SAGE Journal Articles

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For an article demonstrating joint displays for mixed methods integration:

Bustamante, C. (2017). TPACK and teachers of Spanish: Development of a theory-based joint display in a mixed methods research case study. Journal of Mixed Methods Research. Advance online publication. doi:10.1177/1558689817712119

Abstract: This article describes the development of a joint display in a mixed methods research case study, using a theoretical framework as the start point. A case study of professional development on Web 2.0 technologies for teachers of Spanish illustrates how the qualitative results from interviews, observations, and documents, and quantitative results from pre, post, and follow-up surveys were integrated via a joint display using the TPACK model. The discussion focuses on the role of joint displays in data merging and how they facilitate the representation of fit of data integration, enriching the results in convergent designs.

For an empirical mixed methods article that presents integrated results:

Ankuda, C. K., Kersting, K., Guetterman, T. C., Haefner, J., Fonger, E., Paletta, M., & Hopp, F. What matters most? A mixed methods study of critical aspects of a home-based palliative program. American Journal of Hospice and Palliative Medicine. doi:10.1177/1049909117691929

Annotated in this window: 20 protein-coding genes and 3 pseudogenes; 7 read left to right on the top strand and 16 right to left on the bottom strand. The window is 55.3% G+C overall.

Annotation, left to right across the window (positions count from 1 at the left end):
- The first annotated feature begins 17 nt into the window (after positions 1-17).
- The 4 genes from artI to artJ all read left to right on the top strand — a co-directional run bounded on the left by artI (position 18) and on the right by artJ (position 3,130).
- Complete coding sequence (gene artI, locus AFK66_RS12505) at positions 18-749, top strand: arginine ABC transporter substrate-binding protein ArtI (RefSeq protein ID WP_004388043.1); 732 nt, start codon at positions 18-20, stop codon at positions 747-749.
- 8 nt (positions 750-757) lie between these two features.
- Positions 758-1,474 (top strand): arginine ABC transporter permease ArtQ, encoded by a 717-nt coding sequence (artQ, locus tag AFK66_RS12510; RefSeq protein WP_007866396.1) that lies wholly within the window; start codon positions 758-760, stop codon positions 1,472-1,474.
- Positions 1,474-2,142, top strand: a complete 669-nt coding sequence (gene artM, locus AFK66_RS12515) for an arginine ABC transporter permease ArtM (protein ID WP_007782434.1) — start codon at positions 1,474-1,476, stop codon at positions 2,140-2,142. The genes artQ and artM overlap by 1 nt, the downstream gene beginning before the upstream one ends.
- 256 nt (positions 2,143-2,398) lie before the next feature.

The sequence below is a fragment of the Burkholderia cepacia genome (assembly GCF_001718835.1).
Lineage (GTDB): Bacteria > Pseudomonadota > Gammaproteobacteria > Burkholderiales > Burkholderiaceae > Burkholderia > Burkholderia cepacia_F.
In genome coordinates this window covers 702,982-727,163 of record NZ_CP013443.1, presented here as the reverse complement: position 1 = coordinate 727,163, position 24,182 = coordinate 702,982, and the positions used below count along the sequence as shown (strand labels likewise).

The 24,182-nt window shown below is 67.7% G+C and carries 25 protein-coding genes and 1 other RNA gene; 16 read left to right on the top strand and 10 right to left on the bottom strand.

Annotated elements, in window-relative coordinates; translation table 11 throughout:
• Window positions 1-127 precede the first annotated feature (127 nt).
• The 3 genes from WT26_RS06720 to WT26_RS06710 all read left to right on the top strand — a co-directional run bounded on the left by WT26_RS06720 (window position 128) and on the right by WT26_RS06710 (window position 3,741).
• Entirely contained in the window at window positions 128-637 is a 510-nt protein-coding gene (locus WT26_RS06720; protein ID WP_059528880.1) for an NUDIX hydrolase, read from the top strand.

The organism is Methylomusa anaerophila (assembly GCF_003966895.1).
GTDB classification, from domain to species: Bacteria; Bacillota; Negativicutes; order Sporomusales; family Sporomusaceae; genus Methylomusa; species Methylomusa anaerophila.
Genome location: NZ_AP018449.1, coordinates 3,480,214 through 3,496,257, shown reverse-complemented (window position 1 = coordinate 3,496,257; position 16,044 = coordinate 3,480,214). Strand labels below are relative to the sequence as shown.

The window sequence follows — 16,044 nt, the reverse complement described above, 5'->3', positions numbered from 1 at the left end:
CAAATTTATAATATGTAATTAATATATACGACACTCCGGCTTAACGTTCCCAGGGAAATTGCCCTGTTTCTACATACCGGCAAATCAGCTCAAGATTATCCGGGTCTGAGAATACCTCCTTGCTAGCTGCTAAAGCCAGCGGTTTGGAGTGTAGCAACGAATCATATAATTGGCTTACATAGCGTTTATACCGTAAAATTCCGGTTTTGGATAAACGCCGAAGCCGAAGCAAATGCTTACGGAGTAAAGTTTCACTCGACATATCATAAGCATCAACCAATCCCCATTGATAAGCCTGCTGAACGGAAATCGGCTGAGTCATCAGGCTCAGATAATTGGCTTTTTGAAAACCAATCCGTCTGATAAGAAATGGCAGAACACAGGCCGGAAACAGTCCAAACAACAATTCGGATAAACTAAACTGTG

Abstract: Background: Home-based palliative care programs have shown value in improving quality of care and lowering costs for seriously ill patients. It is unknown what specific elements of these programs matter most to patients and caregivers. Aim: To identify what services are critical and why they matter to patients in a home-based palliative program. Setting/Participants: A mixed methods study of 18 participants in the At Home Support (AHS) program in Southeast Michigan. Measurements: Two semistructured interviews were conducted for each participant, one while enrolled in AHS and another 3 months after the program ended to elicit the impact of AHS on their care. Qualitative theme data were merged with quantitative data on demographics, social and financial resources, symptoms, medical conditions, functional status, and utilization of health care while in AHS. Results: Four major themes of critical services reported by distinct populations of participants were described -- medical support, endorsed by nearly every participant; emotional and spiritual support, endorsed by those with serious illness and symptom burden; practical assistance, endorsed by those with functional disability and isolation; and social services, endorsed by those in poverty. Medical monitoring was also described as critical but only by healthier participants. Conclusion: This study presents a conceptual model of the critical services in home-based palliative care and why these services are important to high-risk patients. This model may be used to guide further research and evaluation work on the benefits of home-based palliative care.